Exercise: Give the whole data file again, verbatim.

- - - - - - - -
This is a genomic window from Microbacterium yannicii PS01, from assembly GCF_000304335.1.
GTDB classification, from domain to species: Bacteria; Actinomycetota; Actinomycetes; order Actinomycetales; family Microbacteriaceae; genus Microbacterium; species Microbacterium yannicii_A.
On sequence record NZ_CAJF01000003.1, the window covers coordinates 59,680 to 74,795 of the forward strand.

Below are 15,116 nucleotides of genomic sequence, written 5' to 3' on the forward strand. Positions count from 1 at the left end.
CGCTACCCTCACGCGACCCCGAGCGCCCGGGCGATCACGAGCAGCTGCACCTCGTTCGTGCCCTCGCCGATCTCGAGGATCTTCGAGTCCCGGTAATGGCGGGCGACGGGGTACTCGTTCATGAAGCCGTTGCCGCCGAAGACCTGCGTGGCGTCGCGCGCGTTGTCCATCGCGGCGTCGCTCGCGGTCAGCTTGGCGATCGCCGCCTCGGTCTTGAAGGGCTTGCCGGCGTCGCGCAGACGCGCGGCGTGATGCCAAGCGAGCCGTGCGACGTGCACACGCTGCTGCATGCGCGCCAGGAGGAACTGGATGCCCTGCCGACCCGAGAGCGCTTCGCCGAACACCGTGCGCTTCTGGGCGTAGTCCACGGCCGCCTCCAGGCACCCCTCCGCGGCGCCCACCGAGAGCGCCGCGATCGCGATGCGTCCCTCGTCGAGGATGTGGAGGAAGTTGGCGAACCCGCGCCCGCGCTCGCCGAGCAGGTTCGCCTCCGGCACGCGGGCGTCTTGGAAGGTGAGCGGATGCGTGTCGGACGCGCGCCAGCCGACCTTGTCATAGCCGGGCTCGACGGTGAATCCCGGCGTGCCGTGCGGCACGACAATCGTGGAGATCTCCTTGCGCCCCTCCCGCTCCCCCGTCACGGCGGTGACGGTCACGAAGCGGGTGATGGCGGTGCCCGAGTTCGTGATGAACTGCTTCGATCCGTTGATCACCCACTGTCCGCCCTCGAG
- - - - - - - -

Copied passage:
This is a genomic window from Microbacterium yannicii PS01, from assembly GCF_000304335.1.
GTDB classification, from domain to species: Bacteria; Actinomycetota; Actinomycetes; order Actinomycetales; family Microbacteriaceae; genus Microbacterium; species Microbacterium yannicii_A.
On sequence record NZ_CAJF01000003.1, the window covers coordinates 59,680 to 74,795 of the forward strand.

Below are 15,116 nucleotides of genomic sequence, written 5' to 3' on the forward strand. Positions count from 1 at the left end.
CGCTACCCTCACGCGACCCCGAGCGCCCGGGCGATCACGAGCAGCTGCACCTCGTTCGTGCCCTCGCCGATCTCGAGGATCTTCGAGTCCCGGTAATGGCGGGCGACGGGGTACTCGTTCATGAAGCCGTTGCCGCCGAAGACCTGCGTGGCGTCGCGCGCGTTGTCCATCGCGGCGTCGCTCGCGGTCAGCTTGGCGATCGCCGCCTCGGTCTTGAAGGGCTTGCCGGCGTCGCGCAGACGCGCGGCGTGATGCCAAGCGAGCCGTGCGACGTGCACACGCTGCTGCATGCGCGCCAGGAGGAACTGGATGCCCTGCCGACCCGAGAGCGCTTCGCCGAACACCGTGCGCTTCTGGGCGTAGTCCACGGCCGCCTCCAGGCACCCCTCCGCGGCGCCCACCGAGAGCGCCGCGATCGCGATGCGTCCCTCGTCGAGGATGTGGAGGAAGTTGGCGAACCCGCGCCCGCGCTCGCCGAGCAGGTTCGCCTCCGGCACGCGGGCGTCTTGGAAGGTGAGCGGATGCGTGTCGGACGCGCGCCAGCCGACCTTGTCATAGCCGGGCTCGACGGTGAATCCCGGCGTGCCGTGCGGCACGACAATCGTGGAGATCTCCTTGCGCCCCTCCCGCTCCCCCGTCACGGCGGTGACGGTCACGAAGCGGGTGATGGCGGTGCCCGAGTTCGTGATGAACTGCTTCGATCCGTTGATCACCCACTGTCCGCCCTCGAG